Review Summary: This brand of Technical Metal will make you turn your head in surprise, but so will hundreds of other CD's out there.
4 of 4 thought this review was well written
I found myself getting into hardcore at a young age. Where I used to have stacks of Greenday and Fall Out Boy CD’s, I find myself now with what people would call “death metal”. The problem with the genre would be it’s getting crowded. There are hundreds of knockoff artists watering it down and making it big with the 14-16 year old crowd, but for the true metal experience, it’s a smaller field. More and more technical metal artists strive for the kind of fame gained by a few groups (Cynic and Between the Buried and Me, for example). The main problem with music is originality.
Burning the Masses don’t put out a generic album, it’s quite refreshing. The guitarists definitely know their way around the instrument, the drummer is superb, and the vocalist is great. Bass, as usual, is somewhere in the distance doing it’s own thing. The songs themselves are heavy, intense, and somewhat memorable. More often than on most tech metal CD’s, you can tell some of the songs apart. What really set this CD above others is the solo’s. When the guitars are just laying down the riffs for a verse, it’s fast. The solo’s are something totally else. Cyanide, around 2:03, starts picking up for the most intense solo on the album. It’s amazing these lads are between the ages of 18 and 20. Being young and a musical prodigy is not unheard of in hardcore, but they definitely know how to shred.
The things I like about the album would be that it’s fast paced. It won’t leave you bored. Also, it stays away from a lot of stereotypes. This is not a breakdown heavy album, but when there is a breakdown, it’s pretty memorable. For example, “Nailgun Massacre” around 0:49 starts picking up to a semi-breakdown with some nice sweeps and good double bass. The guitarists shredding is spectacular, and the drummer should be noted for being more technical than Grandpa when you start asking him about the war. He knows how to use a kit. Great fills (Check out the outro to the title track), amazing double bass, and his blast beats are incredible. The bassist is good at keeping the flow behind the songs, which I think helps them be set apart from some bands who have a disconnected feeling to their songs.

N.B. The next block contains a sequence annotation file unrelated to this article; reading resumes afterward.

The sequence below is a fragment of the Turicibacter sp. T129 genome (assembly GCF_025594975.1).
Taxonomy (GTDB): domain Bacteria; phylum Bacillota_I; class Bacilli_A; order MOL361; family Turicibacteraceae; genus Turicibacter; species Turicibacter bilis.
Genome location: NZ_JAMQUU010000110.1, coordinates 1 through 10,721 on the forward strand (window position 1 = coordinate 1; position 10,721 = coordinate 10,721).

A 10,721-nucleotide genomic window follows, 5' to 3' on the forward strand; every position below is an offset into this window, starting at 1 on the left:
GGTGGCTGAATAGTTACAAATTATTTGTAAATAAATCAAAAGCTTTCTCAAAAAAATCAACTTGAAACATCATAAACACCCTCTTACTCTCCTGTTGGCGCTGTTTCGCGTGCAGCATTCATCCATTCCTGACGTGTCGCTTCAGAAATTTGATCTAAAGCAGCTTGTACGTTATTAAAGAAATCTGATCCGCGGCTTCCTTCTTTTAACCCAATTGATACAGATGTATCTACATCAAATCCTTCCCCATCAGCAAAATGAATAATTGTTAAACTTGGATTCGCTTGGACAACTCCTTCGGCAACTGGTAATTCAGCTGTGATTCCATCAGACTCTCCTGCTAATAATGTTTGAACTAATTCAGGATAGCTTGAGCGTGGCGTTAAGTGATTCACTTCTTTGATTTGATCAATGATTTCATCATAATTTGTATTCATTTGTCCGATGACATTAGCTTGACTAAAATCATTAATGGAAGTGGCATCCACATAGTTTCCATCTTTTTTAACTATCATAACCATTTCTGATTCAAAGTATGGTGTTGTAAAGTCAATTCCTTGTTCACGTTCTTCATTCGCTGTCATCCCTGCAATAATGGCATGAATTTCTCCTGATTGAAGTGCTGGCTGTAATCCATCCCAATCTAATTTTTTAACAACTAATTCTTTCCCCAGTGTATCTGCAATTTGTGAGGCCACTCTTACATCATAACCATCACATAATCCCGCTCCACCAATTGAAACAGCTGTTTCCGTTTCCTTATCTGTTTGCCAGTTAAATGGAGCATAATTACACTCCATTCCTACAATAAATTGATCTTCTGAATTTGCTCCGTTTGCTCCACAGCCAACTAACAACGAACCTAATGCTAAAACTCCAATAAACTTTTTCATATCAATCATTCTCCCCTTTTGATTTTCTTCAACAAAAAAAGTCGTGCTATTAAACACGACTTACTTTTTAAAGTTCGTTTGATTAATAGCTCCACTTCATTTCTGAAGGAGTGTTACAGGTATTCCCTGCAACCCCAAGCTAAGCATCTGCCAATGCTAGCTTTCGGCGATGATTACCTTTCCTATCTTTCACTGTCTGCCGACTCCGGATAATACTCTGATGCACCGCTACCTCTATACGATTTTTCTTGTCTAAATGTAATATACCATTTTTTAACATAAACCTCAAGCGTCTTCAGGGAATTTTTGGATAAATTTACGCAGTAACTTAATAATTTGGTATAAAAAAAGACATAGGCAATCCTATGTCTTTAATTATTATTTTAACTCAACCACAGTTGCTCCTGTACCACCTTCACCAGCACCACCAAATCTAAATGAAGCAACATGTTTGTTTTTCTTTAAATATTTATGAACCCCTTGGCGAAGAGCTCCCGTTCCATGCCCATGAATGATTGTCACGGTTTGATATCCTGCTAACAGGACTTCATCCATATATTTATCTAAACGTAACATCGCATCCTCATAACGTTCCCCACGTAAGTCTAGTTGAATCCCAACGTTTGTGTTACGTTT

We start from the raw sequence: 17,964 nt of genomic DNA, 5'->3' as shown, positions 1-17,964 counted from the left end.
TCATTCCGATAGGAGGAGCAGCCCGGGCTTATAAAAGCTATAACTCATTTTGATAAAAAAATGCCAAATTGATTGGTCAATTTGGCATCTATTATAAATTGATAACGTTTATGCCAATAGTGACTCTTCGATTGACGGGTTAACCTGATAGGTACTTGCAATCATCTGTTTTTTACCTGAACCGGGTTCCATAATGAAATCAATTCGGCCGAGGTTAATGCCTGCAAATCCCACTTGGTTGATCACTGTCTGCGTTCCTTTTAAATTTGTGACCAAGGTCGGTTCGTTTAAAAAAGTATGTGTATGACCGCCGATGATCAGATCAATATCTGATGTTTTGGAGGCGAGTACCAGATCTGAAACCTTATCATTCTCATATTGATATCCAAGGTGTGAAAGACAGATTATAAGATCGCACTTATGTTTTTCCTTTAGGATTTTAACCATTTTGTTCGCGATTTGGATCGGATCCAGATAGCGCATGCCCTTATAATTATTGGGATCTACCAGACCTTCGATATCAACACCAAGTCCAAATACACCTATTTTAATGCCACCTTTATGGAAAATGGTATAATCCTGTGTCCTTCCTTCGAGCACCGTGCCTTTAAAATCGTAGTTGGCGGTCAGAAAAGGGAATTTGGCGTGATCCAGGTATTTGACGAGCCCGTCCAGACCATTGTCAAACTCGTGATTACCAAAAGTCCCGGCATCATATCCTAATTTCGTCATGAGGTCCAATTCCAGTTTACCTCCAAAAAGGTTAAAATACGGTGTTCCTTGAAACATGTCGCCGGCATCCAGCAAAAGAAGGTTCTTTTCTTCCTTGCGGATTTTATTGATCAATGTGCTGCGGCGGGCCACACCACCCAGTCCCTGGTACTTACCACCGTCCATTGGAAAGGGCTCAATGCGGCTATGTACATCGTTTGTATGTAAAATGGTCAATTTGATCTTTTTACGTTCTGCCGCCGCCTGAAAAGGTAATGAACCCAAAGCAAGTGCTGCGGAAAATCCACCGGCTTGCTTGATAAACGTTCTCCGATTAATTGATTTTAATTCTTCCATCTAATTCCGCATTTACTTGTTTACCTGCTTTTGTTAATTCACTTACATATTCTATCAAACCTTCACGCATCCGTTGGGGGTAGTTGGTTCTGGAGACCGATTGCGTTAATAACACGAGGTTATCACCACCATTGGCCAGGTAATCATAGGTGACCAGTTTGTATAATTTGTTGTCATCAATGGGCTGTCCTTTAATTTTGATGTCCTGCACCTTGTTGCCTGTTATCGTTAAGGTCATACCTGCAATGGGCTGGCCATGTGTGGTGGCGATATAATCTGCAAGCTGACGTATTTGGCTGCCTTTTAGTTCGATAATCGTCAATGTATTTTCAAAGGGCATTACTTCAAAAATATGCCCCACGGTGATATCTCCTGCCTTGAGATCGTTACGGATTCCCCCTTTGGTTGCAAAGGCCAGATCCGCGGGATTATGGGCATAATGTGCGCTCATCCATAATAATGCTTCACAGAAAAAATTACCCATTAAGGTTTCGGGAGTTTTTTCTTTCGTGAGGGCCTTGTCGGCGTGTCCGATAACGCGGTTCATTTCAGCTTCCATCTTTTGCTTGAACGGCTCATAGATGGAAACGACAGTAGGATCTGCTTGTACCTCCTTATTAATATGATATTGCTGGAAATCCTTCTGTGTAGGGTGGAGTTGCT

In short, young lads manage to push out an impressive shred-fest with a lot of promise behind them. Being their first full length, I’m very excited to see what happens with this group.
one of the few deathcore bands I like, great album.
The guitarists definitely make this band stand out, the're on par w/ some tech death bands but still sloppy at times. the Band definitely has potential
Dude That's Really Cool Sometimes I Want To Write A Review Too But I have Trouble Because It's So Hard To Remember All The Punctuation And Grammar Rules That After Awhile I Get Tired Of Trying To Do Everything By Memory And I Give Up Isn't That Sad?
I agree about the riffs, but their breakdowns, stop-starts, and rather intuitive change-ups keep things interesting. It definitely sounds amateurish overall, but also confident and energetic. One hell of a debut imho.
also, these guys are probably the only band outside of unearth whose breakdowns I think are actually anything more than blah. This Message Edited On 01.08.09